Coventry


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Coventry

(kŏv`əntrē, kŭv`–), city and metropolitan borough (1991 pop. 318,718), central England. Coventry is an industrial center noted for its automobile production. Tractors, airplanes, machine tools, synthetic textiles, electrical equipment, and engineering products are also made. Telecommunications are important.

Lady GodivaGodiva, Lady
, fl. c.1040–80, wife of Leofric, earl of Mercia; famous for her legendary ride through the city of Coventry. She was a benefactor of several monasteries, especially that at Coventry, which she and her husband founded (1043).
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 and her husband founded a Benedictine abbey there in 1043. By the 14th cent., Coventry, a flourishing market and textile-weaving town, was one of the five largest towns in England. The entire central portion of the city, including the 14th-century Cathedral of St. Michael, was destroyed (Nov., 1940) in one of the worst air raids to be suffered by Britain during World War II. A new cathedral, alongside the ruins of the old one, was completed in 1962.

Of interest are a statue of Lady Godiva; St. Mary's Hall (1340–42, with 15th-century additions); Holy Trinity Church (13th cent.), with a spire 237 ft (72 m) high; the spire (230 ft/70 m high) of Christ Church; and Ford's Hospital, a restored Tudor almshouse. The city's educational institutions include the Univ. of Warwick, Lancaster College of Technology, Coventry College (a teacher training school), and two old public schools.


Coventry,

town (1990 pop. 31,083), Kent co., W R.I.; settled 1643, set off from Warwick and inc. 1741. Formerly a noted lace center, it still has textile industries, but manufactures such as glass, chemicals, and pharmaceuticals have become important. Coventry's many historic structures include the Payne house (1668) and Nathanael Greene's homestead (1770).
The Columbia Electronic Encyclopedia™ Copyright © 2013, Columbia University Press. Licensed from Columbia University Press. All rights reserved. www.cc.columbia.edu/cu/cup/
The following article is from The Great Soviet Encyclopedia (1979). It might be outdated or ideologically biased.

Coventry

 

a city in West Midlands, Great Britain, in England. Population, 334,800 (1971). A transportation junction and one of the country’s important machine-building centers. Coventry’s manufactures include automobiles, aircraft, machine tools, and electrical equipment. Synthetic fibers are also produced.

Coventry was founded as a monastery in 1043. From the 13th to the 17th centuries it was an important center for trade and crafts. In November 1940 and April 1941 it was subjected to heavy bombing by fascist German aircraft; more than 50,000 buildings were destroyed or damaged. In 1946 reconstruction was begun. The ruins of the 14th-century cathedral have been preserved as a reminder of fascist barbarism. As part of the reconstruction and redesign of Coventry (architects D. Gibson and A. Ling), industrial and residential zones were set apart. A system of housing regions was established, with microregions. Large apartment houses of various heights were built. Other additions include several commons, a belt highway, and a traffic-free shopping area. Civic buildings and a cathedral (1954–62, architect B. Spence) were also built.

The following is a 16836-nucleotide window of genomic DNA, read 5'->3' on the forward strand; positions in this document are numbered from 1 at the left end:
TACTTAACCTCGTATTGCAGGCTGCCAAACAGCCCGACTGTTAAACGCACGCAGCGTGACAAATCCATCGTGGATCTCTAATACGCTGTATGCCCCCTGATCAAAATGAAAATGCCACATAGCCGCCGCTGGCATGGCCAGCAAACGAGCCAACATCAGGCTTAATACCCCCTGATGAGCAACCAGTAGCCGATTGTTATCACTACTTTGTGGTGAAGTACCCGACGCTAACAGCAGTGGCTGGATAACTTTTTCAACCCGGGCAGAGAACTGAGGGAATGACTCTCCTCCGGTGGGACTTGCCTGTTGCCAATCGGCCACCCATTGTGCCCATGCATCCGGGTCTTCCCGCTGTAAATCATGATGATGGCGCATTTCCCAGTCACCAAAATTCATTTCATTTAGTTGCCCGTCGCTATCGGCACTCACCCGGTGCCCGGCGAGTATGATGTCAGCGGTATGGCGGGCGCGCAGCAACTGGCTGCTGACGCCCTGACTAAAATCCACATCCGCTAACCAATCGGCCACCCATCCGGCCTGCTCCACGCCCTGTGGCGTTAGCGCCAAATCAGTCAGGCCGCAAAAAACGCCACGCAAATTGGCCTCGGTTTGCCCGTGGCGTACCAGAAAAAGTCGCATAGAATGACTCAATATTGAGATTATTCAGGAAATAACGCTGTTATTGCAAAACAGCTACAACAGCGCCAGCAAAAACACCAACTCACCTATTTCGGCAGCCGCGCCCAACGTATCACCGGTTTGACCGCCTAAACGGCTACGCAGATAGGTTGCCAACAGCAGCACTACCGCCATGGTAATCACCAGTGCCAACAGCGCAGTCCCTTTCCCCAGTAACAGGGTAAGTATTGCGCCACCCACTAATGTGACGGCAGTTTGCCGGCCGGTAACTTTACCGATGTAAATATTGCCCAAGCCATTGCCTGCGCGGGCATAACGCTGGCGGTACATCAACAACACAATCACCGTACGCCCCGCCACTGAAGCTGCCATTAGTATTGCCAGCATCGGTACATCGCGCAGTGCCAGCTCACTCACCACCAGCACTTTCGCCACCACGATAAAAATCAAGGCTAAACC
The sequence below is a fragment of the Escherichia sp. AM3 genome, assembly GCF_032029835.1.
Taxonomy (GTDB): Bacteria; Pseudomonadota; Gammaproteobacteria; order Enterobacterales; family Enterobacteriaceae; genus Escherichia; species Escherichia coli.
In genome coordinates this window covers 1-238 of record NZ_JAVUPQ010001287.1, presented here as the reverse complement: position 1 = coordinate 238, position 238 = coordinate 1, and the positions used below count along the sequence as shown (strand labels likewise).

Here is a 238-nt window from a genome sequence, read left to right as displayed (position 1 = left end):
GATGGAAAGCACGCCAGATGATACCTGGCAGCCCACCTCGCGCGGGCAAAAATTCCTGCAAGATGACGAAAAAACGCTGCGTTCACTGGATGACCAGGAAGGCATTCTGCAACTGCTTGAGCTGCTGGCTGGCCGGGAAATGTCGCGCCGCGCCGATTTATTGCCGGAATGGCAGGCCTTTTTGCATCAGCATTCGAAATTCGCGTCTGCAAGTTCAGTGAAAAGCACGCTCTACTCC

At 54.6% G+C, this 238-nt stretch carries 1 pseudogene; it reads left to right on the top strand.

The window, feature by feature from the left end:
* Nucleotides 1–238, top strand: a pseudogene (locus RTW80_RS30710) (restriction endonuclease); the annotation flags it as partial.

REFERENCE

Spence, B. Coventry Phoenix. London, 1962.
The Great Soviet Encyclopedia, 3rd Edition (1970-1979). © 2010 The Gale Group, Inc. All rights reserved.

Coventry

1. a city in central England, in Coventry unitary authority, West Midlands: devastated in World War II; modern cathedral (1954--62); industrial centre, esp for motor vehicles; two universities (1965, 1992). Pop.: 303 475 (2001)
2. a unitary authority in central England, in West Midlands. Pop.: 305 000 (2003 est.). Area: 97 sq. km (37 sq. miles)
Collins Discovery Encyclopedia, 1st edition © HarperCollins Publishers 2005
References in periodicals archive ?
Silverdale Cl, Coventry, bought for pounds 27,950 in 1987
"There will be a wide variety of fun activities and events going on throughout the two days, providing Coventry's older citizens the opportunity to have fun, get more support for their needs and have a great day out with family and friends.
David Morley, who directs the writing programme at the University of Warwick, said: 'I want to give something back to the city that adopted me five years ago and which has given me the chance to carry out writing projects with thousands of Coventry people.
Coventry BID is a sponsor along with theUniversity of Warwick,Coventry University and Coventry Building Society.
As part of the relocation of the business, part of the shop has been set up as Coventry United's first club shop.
Trish Willetts, Coventry BID manager, said that it will be wonderful to see the city centre filled with visitors enjoying events and seeing what Coventry has to offer.
5 and 7 - Between Coventry city centre, Coundon, Radford, Allesley & Brownshill Green
"We are so pleased that we can make a firm commitment to support Coventry Pride for the next five years now that Coventry BID has another term of office," she said.
According to Ritchie Capital, the company reached an agreement with Coventry in 2005 to invest in life insurance products.
Lions took a Coventry five-metre scrum against the head and then halted another strong Coventry attack.

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